“Soil engineers, we call them,” Aunt Lillibet said. “They scatter seeds everywhere, and they scratch up the the soil and that lets in more water for the plants to grow.”
Aunt Moss said, “Once there were woylies everywhere, but now they’re nearly all gone.”
“Where did they go?” Benson said.
“They died,” his mother said. “No-one knows why. Unless we can look after the ones that are left, they could soon be extinct.”
“Extinct!” Benson said, with round eyes. “Then there’d be no more woylies?”
“That’s right,” his mother said.
Uncle Elton said, “Two woylies knocked at the door? Where are they?”
Benson said, “I told them there was no room. It was too hot and crowded in here already.”
Everyone stopped talking, shocked. “You sent them away?” Uncle Elton said, horrified.
“No, of course I didn’t,” Benson said. “I took them down to the back door, to that little empty room. They needed a nice, cool, quiet place to have their baby.”
“A baby?” everyone said.
“Come and see,” Benson said, simply.
Everyone got up at once and hurried down to the little room near the back door. And there they found the mother and father with a brand new baby.
They all stood and gazed at the baby without saying a word, even though they were bursting with excitement and joy. Benson said, “Would you like some Christmas cake?”
The woylies smiled and said that would be nice and everyone got even more excited and all started talking at once. They all took turns holding the baby and saying how beautiful he was, except for Benson, who was thinking very seriously about dessert.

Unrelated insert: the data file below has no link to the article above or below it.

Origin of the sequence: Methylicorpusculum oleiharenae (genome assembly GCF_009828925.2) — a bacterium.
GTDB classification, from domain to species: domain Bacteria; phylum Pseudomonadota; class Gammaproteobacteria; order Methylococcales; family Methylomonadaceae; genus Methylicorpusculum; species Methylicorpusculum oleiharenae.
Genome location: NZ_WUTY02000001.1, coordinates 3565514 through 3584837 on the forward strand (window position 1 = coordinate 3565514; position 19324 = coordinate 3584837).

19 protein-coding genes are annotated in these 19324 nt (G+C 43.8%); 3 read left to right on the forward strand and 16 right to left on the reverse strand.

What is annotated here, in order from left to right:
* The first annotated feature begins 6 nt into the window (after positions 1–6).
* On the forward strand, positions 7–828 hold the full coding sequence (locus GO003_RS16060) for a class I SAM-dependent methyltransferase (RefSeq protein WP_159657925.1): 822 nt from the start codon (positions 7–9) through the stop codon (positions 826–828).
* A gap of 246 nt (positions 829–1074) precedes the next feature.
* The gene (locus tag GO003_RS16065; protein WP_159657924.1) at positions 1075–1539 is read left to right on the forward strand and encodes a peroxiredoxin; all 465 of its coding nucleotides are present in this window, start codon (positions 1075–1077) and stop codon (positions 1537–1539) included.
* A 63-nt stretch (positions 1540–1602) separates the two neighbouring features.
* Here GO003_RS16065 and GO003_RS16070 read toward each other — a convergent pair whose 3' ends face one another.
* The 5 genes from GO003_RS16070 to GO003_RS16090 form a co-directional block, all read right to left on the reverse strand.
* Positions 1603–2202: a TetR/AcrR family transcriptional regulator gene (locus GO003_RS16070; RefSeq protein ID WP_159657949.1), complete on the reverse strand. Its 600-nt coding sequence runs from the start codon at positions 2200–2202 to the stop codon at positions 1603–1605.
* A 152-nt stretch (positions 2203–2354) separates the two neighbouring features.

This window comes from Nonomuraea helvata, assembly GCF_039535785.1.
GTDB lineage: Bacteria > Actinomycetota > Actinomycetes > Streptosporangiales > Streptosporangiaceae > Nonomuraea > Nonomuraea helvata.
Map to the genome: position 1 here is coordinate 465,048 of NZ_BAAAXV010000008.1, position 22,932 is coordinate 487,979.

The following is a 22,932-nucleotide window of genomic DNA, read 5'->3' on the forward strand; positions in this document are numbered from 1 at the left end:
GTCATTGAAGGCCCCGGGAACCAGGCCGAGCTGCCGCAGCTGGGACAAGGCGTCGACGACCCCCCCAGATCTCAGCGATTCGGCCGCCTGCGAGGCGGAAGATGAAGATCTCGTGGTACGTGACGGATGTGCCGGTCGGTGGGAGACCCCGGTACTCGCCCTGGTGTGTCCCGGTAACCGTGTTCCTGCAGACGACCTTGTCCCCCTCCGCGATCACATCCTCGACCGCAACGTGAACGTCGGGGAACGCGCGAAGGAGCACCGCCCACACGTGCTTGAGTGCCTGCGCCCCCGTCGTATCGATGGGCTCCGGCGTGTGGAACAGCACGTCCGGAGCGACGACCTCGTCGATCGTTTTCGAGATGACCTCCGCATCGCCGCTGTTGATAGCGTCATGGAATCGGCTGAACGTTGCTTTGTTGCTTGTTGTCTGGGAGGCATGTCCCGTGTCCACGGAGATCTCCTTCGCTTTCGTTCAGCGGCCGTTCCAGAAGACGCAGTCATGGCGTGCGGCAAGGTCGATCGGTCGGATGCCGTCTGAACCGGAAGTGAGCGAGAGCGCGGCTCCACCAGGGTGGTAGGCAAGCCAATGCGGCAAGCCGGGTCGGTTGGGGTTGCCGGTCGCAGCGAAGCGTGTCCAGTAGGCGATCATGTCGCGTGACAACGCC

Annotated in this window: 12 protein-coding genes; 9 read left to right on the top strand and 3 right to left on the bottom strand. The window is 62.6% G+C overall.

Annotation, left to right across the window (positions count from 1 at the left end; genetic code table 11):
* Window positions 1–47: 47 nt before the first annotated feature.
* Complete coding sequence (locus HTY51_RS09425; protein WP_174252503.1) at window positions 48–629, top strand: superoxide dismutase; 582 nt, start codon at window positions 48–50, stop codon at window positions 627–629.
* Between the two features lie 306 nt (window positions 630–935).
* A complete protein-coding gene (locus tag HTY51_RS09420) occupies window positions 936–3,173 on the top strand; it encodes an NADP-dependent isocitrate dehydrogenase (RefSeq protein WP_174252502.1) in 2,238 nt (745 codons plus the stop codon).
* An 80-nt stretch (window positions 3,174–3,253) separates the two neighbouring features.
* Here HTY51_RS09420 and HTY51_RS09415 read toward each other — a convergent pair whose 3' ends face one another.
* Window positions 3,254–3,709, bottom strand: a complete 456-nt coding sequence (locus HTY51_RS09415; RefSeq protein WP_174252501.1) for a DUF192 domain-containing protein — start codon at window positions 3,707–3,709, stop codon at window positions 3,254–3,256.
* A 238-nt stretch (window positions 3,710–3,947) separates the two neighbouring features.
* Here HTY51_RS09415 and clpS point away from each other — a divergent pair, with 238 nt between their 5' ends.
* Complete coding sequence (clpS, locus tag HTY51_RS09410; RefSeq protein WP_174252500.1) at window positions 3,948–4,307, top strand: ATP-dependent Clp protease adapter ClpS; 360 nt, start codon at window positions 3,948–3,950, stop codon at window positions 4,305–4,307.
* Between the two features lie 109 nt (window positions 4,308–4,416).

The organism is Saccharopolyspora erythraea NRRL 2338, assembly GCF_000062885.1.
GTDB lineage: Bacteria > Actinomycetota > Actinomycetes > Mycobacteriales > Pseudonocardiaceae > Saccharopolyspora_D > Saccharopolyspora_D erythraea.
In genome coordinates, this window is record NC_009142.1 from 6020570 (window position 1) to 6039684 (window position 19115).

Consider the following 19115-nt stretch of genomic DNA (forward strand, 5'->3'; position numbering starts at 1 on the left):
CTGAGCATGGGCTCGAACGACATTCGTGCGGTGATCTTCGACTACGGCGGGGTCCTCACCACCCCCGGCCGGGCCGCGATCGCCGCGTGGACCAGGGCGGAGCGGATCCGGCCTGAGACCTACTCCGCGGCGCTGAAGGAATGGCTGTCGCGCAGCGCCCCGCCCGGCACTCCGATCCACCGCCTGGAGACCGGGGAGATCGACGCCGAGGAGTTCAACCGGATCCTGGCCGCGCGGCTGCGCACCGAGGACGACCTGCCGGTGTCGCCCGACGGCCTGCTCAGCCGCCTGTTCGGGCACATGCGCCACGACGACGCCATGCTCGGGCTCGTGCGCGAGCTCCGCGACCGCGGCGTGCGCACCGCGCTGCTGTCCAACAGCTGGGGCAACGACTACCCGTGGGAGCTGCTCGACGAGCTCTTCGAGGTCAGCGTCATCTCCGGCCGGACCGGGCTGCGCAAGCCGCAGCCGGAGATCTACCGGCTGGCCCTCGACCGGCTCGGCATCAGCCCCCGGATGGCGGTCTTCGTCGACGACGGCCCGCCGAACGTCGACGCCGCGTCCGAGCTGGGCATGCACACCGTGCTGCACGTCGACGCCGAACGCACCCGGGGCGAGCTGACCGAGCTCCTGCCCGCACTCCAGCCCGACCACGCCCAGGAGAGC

He and his mother went back to the kitchen, and they got the Christmas cake and the watermelon jelly and the passionfruit cream and peaches and cherries and everything ready. Benson helped his mother make a special treat for the woylies, out of peanut butter and oats and a sprinkling of truffle oil. They carried everything down to the little room by the back door, and everyone had a wonderful feast while the baby woylie went to sleep in nest of Aunt Moss’s knitting yarn.
“What are you going to call him?” Benson asked.
“His name is Felix,” the mother woylie said. “It means ‘happy’.”
“How did you come to be so far away from home?” Aunt Moss asked.
The father woylie said, “We used to live a long way out west, but we were taken to a kind of animal sanctuary.” He looked unhappy. “It wasn’t a good place. The woylies all died, one by one, so we decided to run away.”
“We travelled a long, long way,” the mother said, “looking for a safe place for us and the baby.”
“You can stay here,” Benson offered.
His mother looked at Mr Fenn. They were thinking of foxes and cats and other animals that were dangerous for woylies. “I don’t think that’s such a good idea,” Mr Fenn said.
Nanna said, “I’ve heard of a special safe place for small animals like woylies to live, with no fences and no cages. It’s called Marna Banggara, healthy country. But it’s a very long way away.”
Aunt Moss said, “It would be a dangerous trip, especially with a young baby.”
Mr Fenn stepped forward. “I’ll take them,” he said. Everyone nodded. Mr Fenn was the biggest, bravest wombat anyone knew. He could protect them, and even carry them if they got too tired.
“But not just yet,” Benson’s mother said. “Stay here as long as you like and get your strength back.”
Everyone left then, to let the woylies have some rest, and to tell everyone the good news about baby Felix being born.
Benson’s mother said to him, “You look a bit disappointed. What’s the matter?”
Benson said, “I thought maybe they’d name the baby after me.”
His mother smiled. “Benson is a good name for a wombat, but maybe not such a good name for a little woylie,” she said.
Benson said, “And even though it’s Christmas and a baby was born, I didn’t hear any angels!”
His mother said, “Didn’t you? I did.” And she kissed him on the nose. Benson listened very hard, and he thought he could hear the sound of angels singing far away. Or it might have been Hazel.